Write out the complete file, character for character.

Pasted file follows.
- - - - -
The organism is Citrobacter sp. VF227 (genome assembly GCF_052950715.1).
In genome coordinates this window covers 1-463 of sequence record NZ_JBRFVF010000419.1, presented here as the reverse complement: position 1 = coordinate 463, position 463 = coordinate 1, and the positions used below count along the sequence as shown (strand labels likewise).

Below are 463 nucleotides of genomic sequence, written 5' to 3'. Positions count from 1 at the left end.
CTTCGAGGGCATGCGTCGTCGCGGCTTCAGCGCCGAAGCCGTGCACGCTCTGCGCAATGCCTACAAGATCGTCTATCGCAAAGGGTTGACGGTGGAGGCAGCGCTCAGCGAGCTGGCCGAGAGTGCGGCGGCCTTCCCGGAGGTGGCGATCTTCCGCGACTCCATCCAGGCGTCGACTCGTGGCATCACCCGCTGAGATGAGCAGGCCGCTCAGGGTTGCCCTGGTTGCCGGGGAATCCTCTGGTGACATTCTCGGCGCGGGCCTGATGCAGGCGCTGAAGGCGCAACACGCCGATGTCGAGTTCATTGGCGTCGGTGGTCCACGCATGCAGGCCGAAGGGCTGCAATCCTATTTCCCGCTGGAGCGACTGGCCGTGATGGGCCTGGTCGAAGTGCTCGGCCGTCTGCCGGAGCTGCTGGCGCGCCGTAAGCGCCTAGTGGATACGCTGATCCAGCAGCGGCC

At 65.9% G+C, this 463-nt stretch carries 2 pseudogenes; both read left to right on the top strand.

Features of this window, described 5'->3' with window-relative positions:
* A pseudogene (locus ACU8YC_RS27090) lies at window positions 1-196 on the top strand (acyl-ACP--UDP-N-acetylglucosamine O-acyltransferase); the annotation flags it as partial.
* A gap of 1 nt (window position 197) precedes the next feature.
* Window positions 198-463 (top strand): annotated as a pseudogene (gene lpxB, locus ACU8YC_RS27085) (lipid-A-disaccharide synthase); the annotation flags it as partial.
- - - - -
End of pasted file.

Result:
The organism is Citrobacter sp. VF227 (genome assembly GCF_052950715.1).
In genome coordinates this window covers 1-463 of sequence record NZ_JBRFVF010000419.1, presented here as the reverse complement: position 1 = coordinate 463, position 463 = coordinate 1, and the positions used below count along the sequence as shown (strand labels likewise).

Below are 463 nucleotides of genomic sequence, written 5' to 3'. Positions count from 1 at the left end.
CTTCGAGGGCATGCGTCGTCGCGGCTTCAGCGCCGAAGCCGTGCACGCTCTGCGCAATGCCTACAAGATCGTCTATCGCAAAGGGTTGACGGTGGAGGCAGCGCTCAGCGAGCTGGCCGAGAGTGCGGCGGCCTTCCCGGAGGTGGCGATCTTCCGCGACTCCATCCAGGCGTCGACTCGTGGCATCACCCGCTGAGATGAGCAGGCCGCTCAGGGTTGCCCTGGTTGCCGGGGAATCCTCTGGTGACATTCTCGGCGCGGGCCTGATGCAGGCGCTGAAGGCGCAACACGCCGATGTCGAGTTCATTGGCGTCGGTGGTCCACGCATGCAGGCCGAAGGGCTGCAATCCTATTTCCCGCTGGAGCGACTGGCCGTGATGGGCCTGGTCGAAGTGCTCGGCCGTCTGCCGGAGCTGCTGGCGCGCCGTAAGCGCCTAGTGGATACGCTGATCCAGCAGCGGCC

At 65.9% G+C, this 463-nt stretch carries 2 pseudogenes; both read left to right on the top strand.

Features of this window, described 5'->3' with window-relative positions:
* A pseudogene (locus ACU8YC_RS27090) lies at window positions 1-196 on the top strand (acyl-ACP--UDP-N-acetylglucosamine O-acyltransferase); the annotation flags it as partial.
* A gap of 1 nt (window position 197) precedes the next feature.
* Window positions 198-463 (top strand): annotated as a pseudogene (gene lpxB, locus ACU8YC_RS27085) (lipid-A-disaccharide synthase); the annotation flags it as partial.